Monday, November 4, 2013

11 Things I Think I Know #EdTech Folks Really Want to Promote

I had an important conversation with my wife (a classroom teacher) the other day that reminded me (an educational technology coach) how easy it is to be misunderstood. I was trying to understand how I could more effectively reach teachers with the resources and messages that I am trying to promote. In my mind, it was a question of efficiency and communication. How do I best reach my audience, and under what circumstances are they most likely to be open to working with me.

My wife in her classroom
What she shared opened my eyes. She was pretty direct in saying that the product I was selling wasn't one that many people saw a need for or wanted. Teachers who already use technology well in the classroom don't feel that I have much to offer that they don't already know about, and teachers who aren't using the technology my district provides to its full potential have already determined that they don't have the time or interest in learning what I have to offer. This leaves a small group of people who are interested and need my help, and they are overwhelmed in a sea of mandates that make every initiative a priority. In short, if all I am offering are more tools to learn, I'm going to have trouble connecting with an audience.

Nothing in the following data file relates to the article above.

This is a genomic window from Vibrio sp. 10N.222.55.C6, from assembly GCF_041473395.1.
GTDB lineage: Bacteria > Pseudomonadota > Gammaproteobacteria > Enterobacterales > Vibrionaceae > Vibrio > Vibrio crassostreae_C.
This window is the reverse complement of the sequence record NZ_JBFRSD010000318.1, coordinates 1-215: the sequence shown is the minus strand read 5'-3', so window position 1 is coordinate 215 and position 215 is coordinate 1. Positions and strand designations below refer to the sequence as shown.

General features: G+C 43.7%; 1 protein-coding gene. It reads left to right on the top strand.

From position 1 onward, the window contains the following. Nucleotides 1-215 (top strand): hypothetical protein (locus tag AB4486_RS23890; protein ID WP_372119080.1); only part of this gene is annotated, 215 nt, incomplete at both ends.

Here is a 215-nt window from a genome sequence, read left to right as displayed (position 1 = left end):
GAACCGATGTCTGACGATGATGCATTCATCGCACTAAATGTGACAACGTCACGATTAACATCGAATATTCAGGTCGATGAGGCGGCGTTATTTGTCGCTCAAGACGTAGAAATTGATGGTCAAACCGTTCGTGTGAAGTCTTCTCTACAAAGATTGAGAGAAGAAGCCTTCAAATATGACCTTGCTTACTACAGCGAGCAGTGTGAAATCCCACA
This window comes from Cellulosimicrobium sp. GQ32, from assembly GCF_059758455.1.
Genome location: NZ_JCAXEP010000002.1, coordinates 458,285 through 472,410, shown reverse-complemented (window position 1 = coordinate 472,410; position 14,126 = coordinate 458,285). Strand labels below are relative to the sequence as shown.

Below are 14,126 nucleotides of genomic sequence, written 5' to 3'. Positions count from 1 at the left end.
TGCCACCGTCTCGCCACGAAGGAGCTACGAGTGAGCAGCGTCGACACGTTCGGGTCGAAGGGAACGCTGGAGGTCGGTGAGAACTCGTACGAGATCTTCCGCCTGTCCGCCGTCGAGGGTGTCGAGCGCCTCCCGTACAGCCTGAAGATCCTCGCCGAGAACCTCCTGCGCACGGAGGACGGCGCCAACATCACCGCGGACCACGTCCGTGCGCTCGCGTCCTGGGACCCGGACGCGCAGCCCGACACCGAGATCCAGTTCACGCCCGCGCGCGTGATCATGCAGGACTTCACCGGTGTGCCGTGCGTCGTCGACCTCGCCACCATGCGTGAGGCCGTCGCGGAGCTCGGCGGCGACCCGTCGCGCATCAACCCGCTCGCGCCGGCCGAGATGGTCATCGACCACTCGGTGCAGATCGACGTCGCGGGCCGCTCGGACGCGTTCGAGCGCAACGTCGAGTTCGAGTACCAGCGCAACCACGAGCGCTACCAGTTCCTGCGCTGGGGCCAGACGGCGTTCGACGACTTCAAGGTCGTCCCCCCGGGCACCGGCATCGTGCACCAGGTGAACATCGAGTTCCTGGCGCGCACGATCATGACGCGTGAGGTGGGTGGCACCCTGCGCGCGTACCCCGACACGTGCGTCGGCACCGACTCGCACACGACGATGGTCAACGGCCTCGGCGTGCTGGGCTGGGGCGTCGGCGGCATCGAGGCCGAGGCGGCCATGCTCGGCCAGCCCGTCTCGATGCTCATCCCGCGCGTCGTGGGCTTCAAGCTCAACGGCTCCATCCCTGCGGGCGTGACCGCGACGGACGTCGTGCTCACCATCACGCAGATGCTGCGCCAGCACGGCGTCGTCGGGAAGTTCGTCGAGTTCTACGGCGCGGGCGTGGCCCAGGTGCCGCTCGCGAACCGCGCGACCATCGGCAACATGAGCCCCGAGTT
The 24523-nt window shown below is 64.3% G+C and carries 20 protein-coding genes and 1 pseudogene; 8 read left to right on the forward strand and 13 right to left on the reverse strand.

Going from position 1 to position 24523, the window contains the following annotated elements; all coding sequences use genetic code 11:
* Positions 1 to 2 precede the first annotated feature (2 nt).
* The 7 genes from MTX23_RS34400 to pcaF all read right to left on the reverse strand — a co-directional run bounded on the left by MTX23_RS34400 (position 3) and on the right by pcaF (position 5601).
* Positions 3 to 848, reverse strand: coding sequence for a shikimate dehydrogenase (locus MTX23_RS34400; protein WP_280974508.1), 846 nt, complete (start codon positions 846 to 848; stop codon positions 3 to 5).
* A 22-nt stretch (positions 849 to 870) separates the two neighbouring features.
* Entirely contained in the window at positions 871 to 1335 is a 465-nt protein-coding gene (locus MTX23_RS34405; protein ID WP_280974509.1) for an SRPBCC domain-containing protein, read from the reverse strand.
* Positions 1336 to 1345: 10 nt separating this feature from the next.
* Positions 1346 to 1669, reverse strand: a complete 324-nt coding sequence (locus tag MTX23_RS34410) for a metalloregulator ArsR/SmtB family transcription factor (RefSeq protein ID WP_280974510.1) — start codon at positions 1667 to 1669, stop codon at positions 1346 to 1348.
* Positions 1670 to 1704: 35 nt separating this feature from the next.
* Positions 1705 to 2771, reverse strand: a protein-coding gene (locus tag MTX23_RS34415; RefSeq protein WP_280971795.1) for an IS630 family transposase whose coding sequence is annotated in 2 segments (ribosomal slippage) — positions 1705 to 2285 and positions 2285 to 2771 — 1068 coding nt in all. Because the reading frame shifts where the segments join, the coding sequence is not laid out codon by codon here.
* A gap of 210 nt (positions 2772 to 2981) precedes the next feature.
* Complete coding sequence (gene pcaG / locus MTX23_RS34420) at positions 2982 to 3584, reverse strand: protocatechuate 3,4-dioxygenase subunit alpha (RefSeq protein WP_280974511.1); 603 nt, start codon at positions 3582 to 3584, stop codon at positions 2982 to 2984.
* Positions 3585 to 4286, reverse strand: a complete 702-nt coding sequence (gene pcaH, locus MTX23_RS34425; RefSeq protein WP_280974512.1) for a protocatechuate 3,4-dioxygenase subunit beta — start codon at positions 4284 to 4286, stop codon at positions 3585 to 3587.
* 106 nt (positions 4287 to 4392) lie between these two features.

Now you might think the message I took from this was that my colleagues and I are fringe resources that don't have much hope for affecting classroom instruction, that our mission is out of step with the direction our corporation (or education generally) is headed.